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Curvy Copter Discussion(New)

One Wheel

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If the scrambles are done without jumbling correctly, then there shouldn’t be a need to perform jumbling moves during the solve.
That’s my point: if the cube does need to be jumbled to solve then whose fault is it? Plus what Kit said about non-jumbling Curvy Copter being trivial.
 

Mike Hughey

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That’s my point: if the cube does need to be jumbled to solve then whose fault is it? Plus what Kit said about non-jumbling Curvy Copter being trivial.
I think the point here is that the odds of a cube getting "accidentally" jumbled are probably substantially lower than, say, the odds of getting a twisted corner in a normal 3x3x3 solve. In fact I'd say the only way you could get an accidental jumble like that would be if the competitor submits the cube for scrambling in an already jumbled state. And if that's true, the competitor deserves whatever they get, and hopefully the scrambler notices - they should.

But I also very much agree with Kit that the jumbling is what makes this an interesting puzzle and worthy of consideration as a competition possibility. The jumbling takes this from being an otherwise rather trivial puzzle to being a rather surprisingly difficult puzzle. If we're not considering jumbling, we might as well be talking about the helicopter cube instead, and that one really wouldn't interest me much at all, personally. I realize others will have different opinions, but it is truly the jumbling which makes this an interesting puzzle for me.
 

OreKehStrah

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That’s my point: if the cube does need to be jumbled to solve then whose fault is it? Plus what Kit said about non-jumbling Curvy Copter being trivial.
In this hypothetical scenario, without jumbling the scrambles could be checked against a 2D printout to verify that it is scrambled properly, in which case it would become the competitor’s fault. I guess so long as the cube is ultimately solved it doesn’t really matter what moves were used during the solve.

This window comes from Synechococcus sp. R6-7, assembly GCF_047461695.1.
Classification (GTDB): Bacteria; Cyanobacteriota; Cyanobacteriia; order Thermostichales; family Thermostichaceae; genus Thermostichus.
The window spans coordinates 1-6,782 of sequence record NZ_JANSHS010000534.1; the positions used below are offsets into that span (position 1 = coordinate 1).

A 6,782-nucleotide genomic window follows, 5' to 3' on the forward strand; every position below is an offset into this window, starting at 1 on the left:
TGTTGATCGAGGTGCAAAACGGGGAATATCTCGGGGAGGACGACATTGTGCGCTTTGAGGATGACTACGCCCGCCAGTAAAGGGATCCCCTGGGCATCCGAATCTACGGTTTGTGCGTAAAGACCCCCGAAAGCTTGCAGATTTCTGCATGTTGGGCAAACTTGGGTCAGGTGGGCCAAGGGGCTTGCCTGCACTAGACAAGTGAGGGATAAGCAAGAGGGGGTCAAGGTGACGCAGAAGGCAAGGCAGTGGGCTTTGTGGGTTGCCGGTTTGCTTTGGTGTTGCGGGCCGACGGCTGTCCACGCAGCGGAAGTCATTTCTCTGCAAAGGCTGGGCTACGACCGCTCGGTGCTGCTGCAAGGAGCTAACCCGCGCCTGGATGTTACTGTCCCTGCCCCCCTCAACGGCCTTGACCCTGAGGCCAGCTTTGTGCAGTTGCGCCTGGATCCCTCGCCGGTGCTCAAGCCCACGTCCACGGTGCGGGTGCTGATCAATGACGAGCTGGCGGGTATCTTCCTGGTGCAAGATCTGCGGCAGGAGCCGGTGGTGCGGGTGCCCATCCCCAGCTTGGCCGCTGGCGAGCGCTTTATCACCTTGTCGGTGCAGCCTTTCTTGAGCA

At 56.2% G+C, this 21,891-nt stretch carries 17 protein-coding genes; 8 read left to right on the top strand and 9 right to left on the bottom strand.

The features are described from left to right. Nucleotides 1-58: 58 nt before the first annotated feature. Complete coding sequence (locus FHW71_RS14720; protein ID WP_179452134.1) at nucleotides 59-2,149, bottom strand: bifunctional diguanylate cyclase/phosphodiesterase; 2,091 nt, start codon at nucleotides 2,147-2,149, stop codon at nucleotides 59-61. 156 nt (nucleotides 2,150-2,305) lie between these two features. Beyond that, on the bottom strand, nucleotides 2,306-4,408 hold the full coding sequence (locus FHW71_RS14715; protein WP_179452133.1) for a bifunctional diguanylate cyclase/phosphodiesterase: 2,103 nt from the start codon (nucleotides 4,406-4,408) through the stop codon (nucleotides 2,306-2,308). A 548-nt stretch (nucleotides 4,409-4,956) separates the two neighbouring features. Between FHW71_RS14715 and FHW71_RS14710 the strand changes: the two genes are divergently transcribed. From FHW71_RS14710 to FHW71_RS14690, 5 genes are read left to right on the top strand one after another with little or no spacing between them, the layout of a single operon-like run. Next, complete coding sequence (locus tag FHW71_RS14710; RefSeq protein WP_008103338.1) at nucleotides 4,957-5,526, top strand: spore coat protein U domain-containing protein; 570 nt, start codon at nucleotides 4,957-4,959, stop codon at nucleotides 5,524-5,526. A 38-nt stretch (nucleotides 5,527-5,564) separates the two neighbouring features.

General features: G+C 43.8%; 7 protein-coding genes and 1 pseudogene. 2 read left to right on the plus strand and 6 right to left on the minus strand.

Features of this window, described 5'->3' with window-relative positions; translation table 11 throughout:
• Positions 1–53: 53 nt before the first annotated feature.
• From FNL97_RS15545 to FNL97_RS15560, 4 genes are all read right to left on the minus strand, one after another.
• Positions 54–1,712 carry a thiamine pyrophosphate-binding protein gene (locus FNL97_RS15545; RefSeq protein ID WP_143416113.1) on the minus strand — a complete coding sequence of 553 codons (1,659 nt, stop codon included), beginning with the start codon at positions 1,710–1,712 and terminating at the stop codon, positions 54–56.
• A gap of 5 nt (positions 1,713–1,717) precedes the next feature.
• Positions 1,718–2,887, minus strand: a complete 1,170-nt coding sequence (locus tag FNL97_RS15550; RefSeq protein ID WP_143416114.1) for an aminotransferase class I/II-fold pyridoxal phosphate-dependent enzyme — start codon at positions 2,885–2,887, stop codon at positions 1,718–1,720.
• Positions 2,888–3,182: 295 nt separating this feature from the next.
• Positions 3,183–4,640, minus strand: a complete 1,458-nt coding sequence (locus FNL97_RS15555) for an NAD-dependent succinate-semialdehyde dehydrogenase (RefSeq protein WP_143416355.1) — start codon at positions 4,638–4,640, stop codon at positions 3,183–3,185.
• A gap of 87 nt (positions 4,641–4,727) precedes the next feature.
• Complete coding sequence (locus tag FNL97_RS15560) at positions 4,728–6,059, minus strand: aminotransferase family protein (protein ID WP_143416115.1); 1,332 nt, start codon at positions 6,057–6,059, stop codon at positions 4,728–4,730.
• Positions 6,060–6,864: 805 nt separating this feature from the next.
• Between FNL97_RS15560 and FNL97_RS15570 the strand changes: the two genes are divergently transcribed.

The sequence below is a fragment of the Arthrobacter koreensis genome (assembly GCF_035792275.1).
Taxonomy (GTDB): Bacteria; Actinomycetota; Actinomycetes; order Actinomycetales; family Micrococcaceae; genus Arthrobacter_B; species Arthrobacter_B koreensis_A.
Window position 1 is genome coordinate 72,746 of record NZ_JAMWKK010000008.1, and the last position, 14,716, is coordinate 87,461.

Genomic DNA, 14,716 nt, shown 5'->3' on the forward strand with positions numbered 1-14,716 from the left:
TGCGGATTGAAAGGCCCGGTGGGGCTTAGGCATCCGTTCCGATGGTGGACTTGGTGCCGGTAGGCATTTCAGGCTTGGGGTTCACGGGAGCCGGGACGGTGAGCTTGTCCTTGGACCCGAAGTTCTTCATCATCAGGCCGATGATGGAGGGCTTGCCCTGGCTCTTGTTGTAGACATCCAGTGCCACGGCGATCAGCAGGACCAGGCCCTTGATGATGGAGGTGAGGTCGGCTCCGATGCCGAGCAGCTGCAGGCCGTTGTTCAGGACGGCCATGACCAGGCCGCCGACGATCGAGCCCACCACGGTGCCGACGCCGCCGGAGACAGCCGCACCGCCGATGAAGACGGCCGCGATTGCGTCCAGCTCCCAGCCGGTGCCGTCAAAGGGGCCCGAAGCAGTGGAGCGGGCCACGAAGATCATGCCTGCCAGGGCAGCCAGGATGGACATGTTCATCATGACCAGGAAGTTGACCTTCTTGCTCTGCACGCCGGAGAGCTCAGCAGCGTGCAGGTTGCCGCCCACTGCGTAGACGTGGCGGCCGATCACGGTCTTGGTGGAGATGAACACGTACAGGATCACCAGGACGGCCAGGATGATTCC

I also don’t really agree with calling the curvy copter without jumbling to be trivial. Current methods are very similar to CFOP or CFCE with clover, ‘F2L’ OLL CPLL. So you could argue that it’s about as trivial as a normal 3x3 solve.
Another thing that has bothered me is people comparing not using jumbling to keeping the square-1 in cube shape. There is a difference. You can technically solve the squan outside of cube shape, and then return it to cube shape last. No one does this but you can without limitations. With jumbling moves on CC you are physically limited in how you can permite the pieces which is a different comparison imo.
 

One Wheel

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In this hypothetical scenario, without jumbling the scrambles could be checked against a 2D printout to verify that it is scrambled properly, in which case it would become the competitor’s fault. I guess so long as the cube is ultimately solved it doesn’t really matter what moves were used during the solve.
I also don’t really agree with calling the curvy copter without jumbling to be trivial. Current methods are very similar to CFOP or CFCE with clover, ‘F2L’ OLL CPLL. So you could argue that it’s about as trivial as a normal 3x3 solve.
Another thing that has bothered me is people comparing not using jumbling to keeping the square-1 in cube shape. There is a difference. You can technically solve the squan outside of cube shape, and then return it to cube shape last. No one does this but you can without limitations. With jumbling moves on CC you are physically limited in how you can permite the pieces which is a different comparison imo.
There are cube shaped states on Curvy Copter that require leaving cube shape to solve, like square-1 parity. If the scramble never leaves cube shape then the solve never has to leave cube shape, and a competitor would not have to know how to use jumbling/parity.
 

OreKehStrah